A variety in everyday movements is linked to better wellbeing, according to a small new study of psychiatric patients, a finding that may help to explain why pandemic lockdowns have been tough for so many of us.
Staying active during a global pandemic has been quite difficult, especially when many people are afraid to even go outside. Some have taken to exercising at home, and yet in a normal world, spontaneous outings are important health factors that we tend to underestimate.
When most of us think of mental-boosting activities, we imagine deliberate and strenuous exercise, like a jog, a bike, or a swim, but it seems that just visiting a variety of different locations is associated with a higher sense of wellbeing in people with depression or anxiety.
A newly published study from researchers at the University Psychiatric Clinics in Basel, Switzerland has found the more varied locations people visit, the better they feel about their emotional and psychological wellbeing – even if their mental health symptoms are still there.
The study was conducted before the pandemic hit and it looked at 106 patients with mental health issues, including affective disorders, anxiety disorders, mood disorders, personality disorders, and obsessive-compulsive disorders. Some were inpatients at hospitals and others were outpatients, living at home but seeking regular care at medical institutions.
For a week, these patients carried an extra phone around with them to track their movements with GPS. They also completed several surveys on their subjective wellbeing, their psychological flexibility, and their mental health symptoms.
Comparing GPS maps to the results of these surveys, the authors found greater movement in space and time appeared to coincide with a greater sense of wellbeing, even though the symptoms of mental health issues remained largely the same.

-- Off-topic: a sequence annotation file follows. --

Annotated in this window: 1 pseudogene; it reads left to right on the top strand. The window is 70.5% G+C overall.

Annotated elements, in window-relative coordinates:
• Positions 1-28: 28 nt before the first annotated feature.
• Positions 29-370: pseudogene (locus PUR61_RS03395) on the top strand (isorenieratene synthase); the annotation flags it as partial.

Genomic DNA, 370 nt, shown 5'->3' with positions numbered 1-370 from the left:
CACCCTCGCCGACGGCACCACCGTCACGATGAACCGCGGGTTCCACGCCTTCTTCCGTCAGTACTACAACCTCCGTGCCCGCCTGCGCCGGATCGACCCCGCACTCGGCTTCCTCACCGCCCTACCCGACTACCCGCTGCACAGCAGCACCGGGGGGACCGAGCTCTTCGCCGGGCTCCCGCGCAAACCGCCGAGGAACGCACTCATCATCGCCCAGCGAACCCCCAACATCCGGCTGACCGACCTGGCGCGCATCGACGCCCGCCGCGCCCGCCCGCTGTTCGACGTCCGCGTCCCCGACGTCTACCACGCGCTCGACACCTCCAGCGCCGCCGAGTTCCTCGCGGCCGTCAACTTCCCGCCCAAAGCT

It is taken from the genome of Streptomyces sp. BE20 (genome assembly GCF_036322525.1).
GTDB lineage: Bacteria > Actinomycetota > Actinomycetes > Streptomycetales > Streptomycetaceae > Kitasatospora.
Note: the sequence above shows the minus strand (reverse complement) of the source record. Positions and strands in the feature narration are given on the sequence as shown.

Outpatients spent nearly a third of their day at home but understandably showed considerably greater movement than inpatients, who spent most of their time within the hospital.
As expected, those patients with phobias or anxieties about leaving safe spaces were strongly linked to much lower mobility and a much smaller activity area. Yet no other symptoms of mental health issues appeared to have the same effect on a patient's daily movements.
In contrast, higher levels of emotional wellbeing and, to a lesser extent, psychological flexibility were consistently associated with more movement and a greater variety of movement.
"Our results suggest that activity alone is not enough to reduce symptoms of mental disorders, but can at least improve subjective wellbeing," explains clinical and health psychologist Andrew Gloster from the University of Basel.
The findings add to a limited body of research on the effects of everyday activities among those with mental health issues. In fact, this is one of the first studies to use GPS tracking as a measure of spontaneous movement.
Obviously, in the real world, such data could be seen as a breach of patient privacy, but in a study setting, it allows researchers to examine the effects of simple activities that often go overlooked.
Physical activity has been shown to substantially improve wellbeing and mental health, but most research on this topic has so far focused on deliberate exercise. Today, it's unclear how spontaneous movement in daily life impacts patients who are seeking mental health treatment.
Last year, a small study of 67 participants found everyday activities, like walking to the tram stop or climbing a flight of stairs, made people feel more alert and energetic.
Further magnetic resonance imaging of participants' brains showed those who felt more energetic after movement had a larger volume of gray brain matter in the subgenual cingulate cortex – a part of the brain associated with emotional regulation.
Figuring out how to apply this knowledge to prevent and treat mental health issues is a whole other matter, but simple movements might be a harmless place to start.
"Currently, we are experiencing strong restrictions of public life and social contacts, which may adversely affect our well-being," said neuroscientist Heike Tost in November 2020.
"To feel better, it may help to more often climb stairs."
Merely getting outside may also play a contributing role. Physical activity in nature as a kid has been tied to better mental health outcomes as an adult, and doctors in some places of the world have begun 'prescribing' time in nature as a boost for mental and physical health.
The new GPS study is small and limited, but the findings suggest movement may be a predictor of how well patients with mental health issues are coping overall.
"The results point to the fact that patterns of movement (e.g., distance, number of destinations, variability of destinations, etc.) may serve as a marker of functioning and wellbeing," the authors of the new study conclude.
Far more research needs to be done to confirm and expand on these findings, but the authors suggest using GPS could be a non-intrusive way to better examine simple, daily activity and its effect on mental health and wellbeing.
The study was published in BMC Psychiatry.